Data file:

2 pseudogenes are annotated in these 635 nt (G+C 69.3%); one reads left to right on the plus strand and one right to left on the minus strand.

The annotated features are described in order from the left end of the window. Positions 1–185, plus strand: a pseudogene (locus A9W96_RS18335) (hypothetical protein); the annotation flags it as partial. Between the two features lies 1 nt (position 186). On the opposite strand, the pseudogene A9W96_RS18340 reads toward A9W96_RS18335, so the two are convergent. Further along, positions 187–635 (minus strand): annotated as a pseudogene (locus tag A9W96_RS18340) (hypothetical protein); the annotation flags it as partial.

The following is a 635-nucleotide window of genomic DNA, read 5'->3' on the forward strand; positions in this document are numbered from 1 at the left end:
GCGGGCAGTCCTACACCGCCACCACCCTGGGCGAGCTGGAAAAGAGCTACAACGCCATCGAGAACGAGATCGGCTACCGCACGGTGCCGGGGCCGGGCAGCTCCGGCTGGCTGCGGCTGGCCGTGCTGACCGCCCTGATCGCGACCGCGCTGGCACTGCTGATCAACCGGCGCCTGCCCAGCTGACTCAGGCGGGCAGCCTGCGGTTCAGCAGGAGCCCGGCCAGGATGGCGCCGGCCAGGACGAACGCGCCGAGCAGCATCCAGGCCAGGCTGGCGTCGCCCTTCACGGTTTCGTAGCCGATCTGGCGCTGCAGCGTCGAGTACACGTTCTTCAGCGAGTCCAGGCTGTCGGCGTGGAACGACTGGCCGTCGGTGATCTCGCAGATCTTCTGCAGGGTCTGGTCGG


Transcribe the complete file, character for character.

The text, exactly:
2 pseudogenes are annotated in these 635 nt (G+C 69.3%); one reads left to right on the plus strand and one right to left on the minus strand.

The annotated features are described in order from the left end of the window. Positions 1–185, plus strand: a pseudogene (locus A9W96_RS18335) (hypothetical protein); the annotation flags it as partial. Between the two features lies 1 nt (position 186). On the opposite strand, the pseudogene A9W96_RS18340 reads toward A9W96_RS18335, so the two are convergent. Further along, positions 187–635 (minus strand): annotated as a pseudogene (locus tag A9W96_RS18340) (hypothetical protein); the annotation flags it as partial.

The following is a 635-nucleotide window of genomic DNA, read 5'->3' on the forward strand; positions in this document are numbered from 1 at the left end:
GCGGGCAGTCCTACACCGCCACCACCCTGGGCGAGCTGGAAAAGAGCTACAACGCCATCGAGAACGAGATCGGCTACCGCACGGTGCCGGGGCCGGGCAGCTCCGGCTGGCTGCGGCTGGCCGTGCTGACCGCCCTGATCGCGACCGCGCTGGCACTGCTGATCAACCGGCGCCTGCCCAGCTGACTCAGGCGGGCAGCCTGCGGTTCAGCAGGAGCCCGGCCAGGATGGCGCCGGCCAGGACGAACGCGCCGAGCAGCATCCAGGCCAGGCTGGCGTCGCCCTTCACGGTTTCGTAGCCGATCTGGCGCTGCAGCGTCGAGTACACGTTCTTCAGCGAGTCCAGGCTGTCGGCGTGGAACGACTGGCCGTCGGTGATCTCGCAGATCTTCTGCAGGGTCTGGTCGG